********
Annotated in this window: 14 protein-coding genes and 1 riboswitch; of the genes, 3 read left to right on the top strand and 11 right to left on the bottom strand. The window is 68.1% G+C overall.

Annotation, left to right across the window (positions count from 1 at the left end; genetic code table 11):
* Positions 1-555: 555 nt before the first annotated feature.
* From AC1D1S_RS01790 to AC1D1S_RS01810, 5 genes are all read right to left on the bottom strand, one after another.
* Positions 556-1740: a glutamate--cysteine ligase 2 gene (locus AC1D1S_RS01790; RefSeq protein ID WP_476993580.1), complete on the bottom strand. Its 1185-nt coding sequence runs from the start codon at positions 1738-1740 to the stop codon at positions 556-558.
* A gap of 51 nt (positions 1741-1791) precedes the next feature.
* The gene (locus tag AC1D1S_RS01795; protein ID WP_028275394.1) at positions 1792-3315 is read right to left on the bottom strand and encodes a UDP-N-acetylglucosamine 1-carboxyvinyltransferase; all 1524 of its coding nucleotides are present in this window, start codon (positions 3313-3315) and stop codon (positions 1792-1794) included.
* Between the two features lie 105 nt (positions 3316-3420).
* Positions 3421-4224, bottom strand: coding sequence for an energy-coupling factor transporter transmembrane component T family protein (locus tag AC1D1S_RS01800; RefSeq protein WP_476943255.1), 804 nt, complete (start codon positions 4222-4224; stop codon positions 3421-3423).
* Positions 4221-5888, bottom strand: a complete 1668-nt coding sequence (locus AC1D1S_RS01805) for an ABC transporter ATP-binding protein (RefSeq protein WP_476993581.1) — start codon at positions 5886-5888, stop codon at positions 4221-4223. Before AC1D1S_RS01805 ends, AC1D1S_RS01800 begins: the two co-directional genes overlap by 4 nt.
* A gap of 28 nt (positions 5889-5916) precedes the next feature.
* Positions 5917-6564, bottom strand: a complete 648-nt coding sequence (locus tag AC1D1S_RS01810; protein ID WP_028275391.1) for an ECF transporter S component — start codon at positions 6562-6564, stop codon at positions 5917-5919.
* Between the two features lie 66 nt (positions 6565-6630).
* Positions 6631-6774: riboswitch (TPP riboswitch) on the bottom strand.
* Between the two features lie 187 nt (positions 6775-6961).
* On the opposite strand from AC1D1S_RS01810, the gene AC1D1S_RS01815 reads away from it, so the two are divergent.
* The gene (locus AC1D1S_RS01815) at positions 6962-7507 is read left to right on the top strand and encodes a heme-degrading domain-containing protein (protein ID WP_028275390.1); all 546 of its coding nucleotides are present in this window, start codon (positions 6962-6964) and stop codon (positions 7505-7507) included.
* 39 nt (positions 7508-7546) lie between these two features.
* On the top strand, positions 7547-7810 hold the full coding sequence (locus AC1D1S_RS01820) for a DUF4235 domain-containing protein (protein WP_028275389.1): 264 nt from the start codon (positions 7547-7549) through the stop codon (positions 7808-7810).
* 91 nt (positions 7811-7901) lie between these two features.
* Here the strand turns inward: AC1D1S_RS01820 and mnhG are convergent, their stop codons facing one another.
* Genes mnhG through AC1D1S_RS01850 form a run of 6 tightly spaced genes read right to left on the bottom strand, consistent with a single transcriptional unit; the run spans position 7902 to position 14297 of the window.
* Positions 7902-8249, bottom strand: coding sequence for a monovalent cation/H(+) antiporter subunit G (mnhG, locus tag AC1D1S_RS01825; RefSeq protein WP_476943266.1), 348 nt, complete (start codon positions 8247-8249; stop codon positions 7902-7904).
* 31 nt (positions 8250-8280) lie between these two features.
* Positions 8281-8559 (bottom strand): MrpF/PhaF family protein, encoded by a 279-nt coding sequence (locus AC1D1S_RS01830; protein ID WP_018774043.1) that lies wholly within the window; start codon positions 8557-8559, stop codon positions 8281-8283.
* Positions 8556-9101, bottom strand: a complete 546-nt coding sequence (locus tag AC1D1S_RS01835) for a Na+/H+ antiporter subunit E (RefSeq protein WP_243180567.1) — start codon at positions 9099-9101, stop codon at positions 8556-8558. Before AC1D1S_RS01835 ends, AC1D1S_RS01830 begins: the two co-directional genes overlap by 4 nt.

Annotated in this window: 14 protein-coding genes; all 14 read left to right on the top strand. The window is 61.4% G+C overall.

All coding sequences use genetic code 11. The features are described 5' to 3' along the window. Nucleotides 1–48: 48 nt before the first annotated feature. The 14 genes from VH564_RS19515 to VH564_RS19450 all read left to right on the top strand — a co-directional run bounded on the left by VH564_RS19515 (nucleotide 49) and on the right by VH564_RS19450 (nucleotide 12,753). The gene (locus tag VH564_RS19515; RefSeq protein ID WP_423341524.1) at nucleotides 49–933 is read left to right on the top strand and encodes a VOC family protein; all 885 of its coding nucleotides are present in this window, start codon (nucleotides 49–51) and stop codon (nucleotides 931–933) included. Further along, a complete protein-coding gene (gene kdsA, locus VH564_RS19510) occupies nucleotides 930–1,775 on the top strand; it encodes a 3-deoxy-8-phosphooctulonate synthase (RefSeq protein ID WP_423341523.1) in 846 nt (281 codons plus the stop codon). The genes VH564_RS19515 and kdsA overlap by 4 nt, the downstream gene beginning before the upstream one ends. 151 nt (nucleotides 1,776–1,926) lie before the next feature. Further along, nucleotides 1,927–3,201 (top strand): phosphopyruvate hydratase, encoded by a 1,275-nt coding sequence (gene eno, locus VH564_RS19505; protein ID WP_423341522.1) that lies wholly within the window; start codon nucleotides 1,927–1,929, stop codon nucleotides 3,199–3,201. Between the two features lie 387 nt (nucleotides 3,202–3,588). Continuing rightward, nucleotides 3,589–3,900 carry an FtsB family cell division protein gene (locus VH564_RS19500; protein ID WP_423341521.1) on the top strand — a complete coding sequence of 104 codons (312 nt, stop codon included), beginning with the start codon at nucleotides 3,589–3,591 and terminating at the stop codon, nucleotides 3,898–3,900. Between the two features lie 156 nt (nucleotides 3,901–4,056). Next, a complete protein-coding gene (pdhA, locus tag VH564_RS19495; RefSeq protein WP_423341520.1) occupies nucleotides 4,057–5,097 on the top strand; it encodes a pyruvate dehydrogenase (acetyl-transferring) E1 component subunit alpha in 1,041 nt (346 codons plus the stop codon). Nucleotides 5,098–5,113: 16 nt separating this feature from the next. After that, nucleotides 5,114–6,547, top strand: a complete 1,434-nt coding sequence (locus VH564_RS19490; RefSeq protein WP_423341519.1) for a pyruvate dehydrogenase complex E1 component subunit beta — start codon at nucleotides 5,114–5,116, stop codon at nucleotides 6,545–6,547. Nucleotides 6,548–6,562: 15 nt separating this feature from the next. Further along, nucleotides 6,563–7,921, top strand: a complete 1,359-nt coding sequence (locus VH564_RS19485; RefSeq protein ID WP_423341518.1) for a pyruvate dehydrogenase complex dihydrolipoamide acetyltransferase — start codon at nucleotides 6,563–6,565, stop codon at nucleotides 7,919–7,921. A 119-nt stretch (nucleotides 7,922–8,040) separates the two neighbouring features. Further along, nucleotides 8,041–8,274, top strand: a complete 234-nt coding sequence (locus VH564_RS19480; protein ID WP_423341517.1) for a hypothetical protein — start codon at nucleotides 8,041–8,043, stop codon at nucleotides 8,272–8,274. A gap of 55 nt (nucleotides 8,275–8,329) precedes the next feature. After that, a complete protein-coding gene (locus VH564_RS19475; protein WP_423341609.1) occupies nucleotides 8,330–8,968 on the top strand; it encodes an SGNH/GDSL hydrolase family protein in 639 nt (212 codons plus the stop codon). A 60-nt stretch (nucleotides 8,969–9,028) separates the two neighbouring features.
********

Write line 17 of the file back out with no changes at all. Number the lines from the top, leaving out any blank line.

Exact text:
* The gene (locus AC1D1S_RS01815) at positions 6962-7507 is read left to right on the top strand and encodes a heme-degrading domain-containing protein (protein ID WP_028275390.1); all 546 of its coding nucleotides are present in this window, start codon (positions 6962-6964) and stop codon (positions 7505-7507) included.